But fame didn’t agree with him. He hated life on the road, his marriage to TV star Denise Nicholas became fodder for the tabloids, and his distrust of businessmen made him unwilling to work with a manager. “Early on, I had a manager for a couple of months, and it felt like getting a gasoline enema,” he said. “Nobody had my interest at heart. I felt like a pawn. I like being my own man.”
He was able to assert his independence and craft his own music on Sussex, but things grew complicated once the tiny label started to go bankrupt. He was working on a new album when he learned Sussex no longer had the ability to pay him. In a moment of rage, he erased the entire album. “I was socialized in the military,” he said. “When some guy is smushing my face down, it doesn’t go down well. Since I was self-contained and had no manager, my solution was to erase the album. I don’t even know which one it was, but it’s gone.”
When Sussex Records finally went bankrupt in 1975, he moved over to Columbia Records. It only added to his misery. “I met my A&R guy, and the first thing he said to me was, ‘I don’t like your music or any black music, period,’” Withers said. “I am proud of myself because I did not hit him. I met another executive who was looking at a photo of the Four Tops in a magazine. He actually said to me, ‘Look at these ugly niggers.’”
He recorded five records for Columbia and scored radio hits with “Lovely Day” and “Just the Two of Us,” but his heart was no longer in the work. During one particular low point, the label asked him to record a cover of Elvis Presley’s “In the Ghetto.” When he refused, relations with the label grew even more sour. “I was not allowed in the studio,” he said. “People say my career was 15 years, but it was eight years. I was not allowed in the studio from 1978 through 1985.”
His final album was 1985’s Watching You Watching Me. “They made me record that album at some guy’s home studio,” he said. “This stark-naked five-year-old girl was running around the house, and they said to her, ‘We’re busy. Go play with Bill.’ Now, I’m this big black guy and they’re sending a little naked white girl over to play with me! I said, ‘I gotta get out of here. I can’t take this shit!’”
The album was a commercial disappointment, and he retired from recording and even performing live, though in 2004 he made a rare exception for the 40th birthday party of Detroit Pistons owner Tom Gores. “His wife kept calling,” he said. “She said it was only for 150 people, but I kept refusing. Then the [money] got so high that my nose started to bleed.”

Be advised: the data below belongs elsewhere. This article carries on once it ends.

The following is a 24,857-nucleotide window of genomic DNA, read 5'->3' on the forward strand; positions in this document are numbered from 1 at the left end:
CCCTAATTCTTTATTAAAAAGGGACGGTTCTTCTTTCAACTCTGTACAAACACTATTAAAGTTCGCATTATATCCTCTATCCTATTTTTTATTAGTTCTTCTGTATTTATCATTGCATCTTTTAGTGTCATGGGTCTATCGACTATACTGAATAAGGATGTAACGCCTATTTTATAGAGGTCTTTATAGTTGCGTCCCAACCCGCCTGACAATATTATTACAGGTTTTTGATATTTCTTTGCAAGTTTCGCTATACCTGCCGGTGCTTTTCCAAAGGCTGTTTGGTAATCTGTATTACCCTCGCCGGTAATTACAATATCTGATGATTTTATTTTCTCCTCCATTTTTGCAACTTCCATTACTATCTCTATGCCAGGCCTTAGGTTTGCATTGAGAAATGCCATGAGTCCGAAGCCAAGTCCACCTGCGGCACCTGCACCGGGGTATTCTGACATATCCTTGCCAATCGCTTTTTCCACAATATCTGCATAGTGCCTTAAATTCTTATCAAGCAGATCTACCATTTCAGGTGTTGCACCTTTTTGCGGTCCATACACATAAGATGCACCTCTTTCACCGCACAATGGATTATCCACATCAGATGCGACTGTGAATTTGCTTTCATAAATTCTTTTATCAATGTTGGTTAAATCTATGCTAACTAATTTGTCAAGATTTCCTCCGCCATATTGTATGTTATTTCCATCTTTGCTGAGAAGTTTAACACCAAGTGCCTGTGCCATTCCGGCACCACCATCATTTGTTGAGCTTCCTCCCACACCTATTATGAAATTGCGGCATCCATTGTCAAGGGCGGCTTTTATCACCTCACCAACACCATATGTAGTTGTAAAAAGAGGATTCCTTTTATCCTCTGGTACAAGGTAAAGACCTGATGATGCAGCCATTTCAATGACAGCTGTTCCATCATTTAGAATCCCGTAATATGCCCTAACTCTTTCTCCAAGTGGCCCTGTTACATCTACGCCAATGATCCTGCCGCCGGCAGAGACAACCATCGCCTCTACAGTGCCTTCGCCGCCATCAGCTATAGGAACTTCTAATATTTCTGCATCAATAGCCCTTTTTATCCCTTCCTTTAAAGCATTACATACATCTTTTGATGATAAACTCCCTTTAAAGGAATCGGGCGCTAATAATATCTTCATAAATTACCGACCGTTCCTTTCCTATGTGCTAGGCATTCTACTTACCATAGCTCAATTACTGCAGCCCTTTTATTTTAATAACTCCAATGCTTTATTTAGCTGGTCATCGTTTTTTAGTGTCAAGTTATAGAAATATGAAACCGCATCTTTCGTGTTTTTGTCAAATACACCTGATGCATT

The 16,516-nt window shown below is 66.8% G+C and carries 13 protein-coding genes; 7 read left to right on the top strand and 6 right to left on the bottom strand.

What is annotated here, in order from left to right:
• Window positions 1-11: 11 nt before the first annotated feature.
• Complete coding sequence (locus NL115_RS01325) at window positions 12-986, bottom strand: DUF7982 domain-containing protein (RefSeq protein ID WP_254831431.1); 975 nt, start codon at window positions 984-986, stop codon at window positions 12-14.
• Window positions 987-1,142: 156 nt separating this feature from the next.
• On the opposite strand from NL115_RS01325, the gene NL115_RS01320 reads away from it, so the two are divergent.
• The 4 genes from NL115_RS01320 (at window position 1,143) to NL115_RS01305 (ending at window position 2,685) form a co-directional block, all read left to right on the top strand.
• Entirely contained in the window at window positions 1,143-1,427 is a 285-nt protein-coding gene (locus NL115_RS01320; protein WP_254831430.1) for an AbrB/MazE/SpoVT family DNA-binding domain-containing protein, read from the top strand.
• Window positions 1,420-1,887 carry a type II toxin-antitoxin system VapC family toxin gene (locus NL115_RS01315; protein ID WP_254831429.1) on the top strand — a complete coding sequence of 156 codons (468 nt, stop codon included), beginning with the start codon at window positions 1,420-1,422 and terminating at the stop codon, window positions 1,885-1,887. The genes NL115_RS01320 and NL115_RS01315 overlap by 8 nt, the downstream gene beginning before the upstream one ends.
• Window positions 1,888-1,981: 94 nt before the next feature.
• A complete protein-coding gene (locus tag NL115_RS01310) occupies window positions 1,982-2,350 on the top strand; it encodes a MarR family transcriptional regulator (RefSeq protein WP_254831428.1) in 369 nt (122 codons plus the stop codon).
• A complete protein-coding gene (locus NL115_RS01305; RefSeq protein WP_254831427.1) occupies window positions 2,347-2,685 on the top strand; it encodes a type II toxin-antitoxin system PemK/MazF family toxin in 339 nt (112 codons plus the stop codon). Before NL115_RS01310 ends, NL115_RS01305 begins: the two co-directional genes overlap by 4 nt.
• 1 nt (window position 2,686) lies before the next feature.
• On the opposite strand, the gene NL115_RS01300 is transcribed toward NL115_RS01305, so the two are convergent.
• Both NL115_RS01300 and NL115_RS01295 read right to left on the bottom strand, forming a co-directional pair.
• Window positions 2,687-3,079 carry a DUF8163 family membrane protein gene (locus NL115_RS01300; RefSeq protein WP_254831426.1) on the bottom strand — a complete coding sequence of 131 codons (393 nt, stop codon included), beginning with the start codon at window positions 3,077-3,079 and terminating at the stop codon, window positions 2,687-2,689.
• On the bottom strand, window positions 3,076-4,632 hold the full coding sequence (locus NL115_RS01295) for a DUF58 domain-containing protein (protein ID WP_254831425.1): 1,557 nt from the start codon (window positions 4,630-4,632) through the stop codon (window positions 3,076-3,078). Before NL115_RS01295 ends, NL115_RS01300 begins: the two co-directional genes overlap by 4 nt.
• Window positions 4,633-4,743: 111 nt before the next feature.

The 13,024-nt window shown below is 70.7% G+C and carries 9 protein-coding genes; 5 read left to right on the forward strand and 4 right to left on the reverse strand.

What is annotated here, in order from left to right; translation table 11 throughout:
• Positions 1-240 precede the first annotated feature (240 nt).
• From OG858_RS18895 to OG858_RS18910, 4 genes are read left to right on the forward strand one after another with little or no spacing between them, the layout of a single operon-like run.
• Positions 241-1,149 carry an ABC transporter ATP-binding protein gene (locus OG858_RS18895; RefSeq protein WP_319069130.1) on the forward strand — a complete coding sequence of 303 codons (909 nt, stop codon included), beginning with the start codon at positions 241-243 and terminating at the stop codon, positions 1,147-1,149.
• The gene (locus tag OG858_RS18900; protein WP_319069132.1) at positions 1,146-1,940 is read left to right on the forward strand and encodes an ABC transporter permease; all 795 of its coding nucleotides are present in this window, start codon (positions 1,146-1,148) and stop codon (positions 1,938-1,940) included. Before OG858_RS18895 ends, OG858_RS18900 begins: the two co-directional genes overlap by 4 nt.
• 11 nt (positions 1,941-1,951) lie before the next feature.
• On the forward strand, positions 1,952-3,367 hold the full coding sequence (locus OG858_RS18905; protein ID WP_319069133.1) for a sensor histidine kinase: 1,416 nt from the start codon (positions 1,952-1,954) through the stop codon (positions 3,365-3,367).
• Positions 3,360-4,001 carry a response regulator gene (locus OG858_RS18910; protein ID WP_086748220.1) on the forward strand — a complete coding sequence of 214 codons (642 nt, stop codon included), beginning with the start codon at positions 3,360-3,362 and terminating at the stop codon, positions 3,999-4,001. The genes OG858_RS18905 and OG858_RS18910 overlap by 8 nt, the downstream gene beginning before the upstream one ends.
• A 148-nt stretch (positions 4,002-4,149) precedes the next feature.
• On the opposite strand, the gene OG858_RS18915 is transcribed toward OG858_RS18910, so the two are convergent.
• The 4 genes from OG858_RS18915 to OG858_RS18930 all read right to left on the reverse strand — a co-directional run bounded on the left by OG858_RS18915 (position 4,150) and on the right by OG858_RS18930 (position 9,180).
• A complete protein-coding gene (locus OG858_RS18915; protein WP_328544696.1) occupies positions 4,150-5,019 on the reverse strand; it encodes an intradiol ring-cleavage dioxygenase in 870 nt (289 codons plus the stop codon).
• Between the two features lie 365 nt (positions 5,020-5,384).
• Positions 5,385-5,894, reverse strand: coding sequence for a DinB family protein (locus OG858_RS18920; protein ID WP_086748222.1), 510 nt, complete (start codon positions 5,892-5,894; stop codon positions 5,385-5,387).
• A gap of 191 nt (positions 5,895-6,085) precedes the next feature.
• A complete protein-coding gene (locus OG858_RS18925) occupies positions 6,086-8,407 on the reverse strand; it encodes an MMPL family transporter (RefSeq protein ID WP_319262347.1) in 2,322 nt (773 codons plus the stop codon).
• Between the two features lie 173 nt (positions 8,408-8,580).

The private gig found Withers and his band performing around 10 songs, with the crowd joining in for “Lean on Me.” It would be his last concert. Smart real-estate investments and royalties from his old records meant that money was rarely a problem. A comeback tour could have netted him a fortune, but he simply had no interest. “What else do I need to buy?” he asked Rolling Stone. “I’m just so fortunate. I’ve got a nice wife, man, who treats me like gold. I don’t deserve her. My wife dotes on me. I’m very pleased with my life how it is. This business came to me in my thirties. I was socialized as a regular guy. I never felt like I owned it or it owned me.”
As the decades ticked by, many fans forgot that Withers was even alive, which he found hysterical. “One Sunday morning I was at Roscoe’s Chicken and Waffles,” he told Rolling Stone. “These church ladies were sitting in the booth next to mine. They were talking about this Bill Withers song they sang in church that morning. I got up on my elbow, leaned into their booth and said, ‘Ladies, it’s odd you should mention that because I’m Bill Withers.’ This lady said, ‘You ain’t no Bill Withers. You’re too light-skinned to be Bill Withers!’”
In 2015, he made a rare public appearance when he was inducted into the Rock and Roll Hall of Fame. “I still have to process this,” he said shortly after learning the news. “You know that Billy Joel line, ‘Hot funk, cool punk, even if it’s old junk, it’s still rock & roll to me?’ I’m happy to represent the old-junk category.”
Looking back decades later, Withers was still amazed at his success at a relatively late age in his life. “Imagine 40,000 people at a stadium watching a football game,” he told Rolling Stone. “About 10,000 of them think they can play quarterback. Three of them probably could. I guess I was one of those three.”